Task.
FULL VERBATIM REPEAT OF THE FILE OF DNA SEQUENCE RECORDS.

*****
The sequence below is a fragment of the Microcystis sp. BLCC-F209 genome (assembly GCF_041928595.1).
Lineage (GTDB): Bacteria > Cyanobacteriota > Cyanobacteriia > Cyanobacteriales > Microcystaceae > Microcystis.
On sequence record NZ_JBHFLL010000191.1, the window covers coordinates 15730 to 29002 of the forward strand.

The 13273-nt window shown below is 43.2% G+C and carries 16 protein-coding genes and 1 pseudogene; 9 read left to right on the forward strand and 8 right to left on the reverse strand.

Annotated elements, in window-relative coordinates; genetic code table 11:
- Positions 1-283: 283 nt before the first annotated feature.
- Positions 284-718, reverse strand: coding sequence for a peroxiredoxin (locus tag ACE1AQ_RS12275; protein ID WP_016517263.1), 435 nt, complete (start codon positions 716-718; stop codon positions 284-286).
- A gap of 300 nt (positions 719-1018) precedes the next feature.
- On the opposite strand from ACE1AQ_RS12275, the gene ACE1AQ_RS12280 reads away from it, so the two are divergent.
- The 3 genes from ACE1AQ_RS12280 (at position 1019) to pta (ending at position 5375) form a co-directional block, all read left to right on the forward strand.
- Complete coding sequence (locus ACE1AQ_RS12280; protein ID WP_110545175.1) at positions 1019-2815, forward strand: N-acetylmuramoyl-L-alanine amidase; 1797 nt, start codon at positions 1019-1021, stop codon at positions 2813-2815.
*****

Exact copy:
The sequence below is a fragment of the Microcystis sp. BLCC-F209 genome (assembly GCF_041928595.1).
Lineage (GTDB): Bacteria > Cyanobacteriota > Cyanobacteriia > Cyanobacteriales > Microcystaceae > Microcystis.
On sequence record NZ_JBHFLL010000191.1, the window covers coordinates 15730 to 29002 of the forward strand.

The 13273-nt window shown below is 43.2% G+C and carries 16 protein-coding genes and 1 pseudogene; 9 read left to right on the forward strand and 8 right to left on the reverse strand.

Annotated elements, in window-relative coordinates; genetic code table 11:
- Positions 1-283: 283 nt before the first annotated feature.
- Positions 284-718, reverse strand: coding sequence for a peroxiredoxin (locus tag ACE1AQ_RS12275; protein ID WP_016517263.1), 435 nt, complete (start codon positions 716-718; stop codon positions 284-286).
- A gap of 300 nt (positions 719-1018) precedes the next feature.
- On the opposite strand from ACE1AQ_RS12275, the gene ACE1AQ_RS12280 reads away from it, so the two are divergent.
- The 3 genes from ACE1AQ_RS12280 (at position 1019) to pta (ending at position 5375) form a co-directional block, all read left to right on the forward strand.
- Complete coding sequence (locus ACE1AQ_RS12280; protein ID WP_110545175.1) at positions 1019-2815, forward strand: N-acetylmuramoyl-L-alanine amidase; 1797 nt, start codon at positions 1019-1021, stop codon at positions 2813-2815.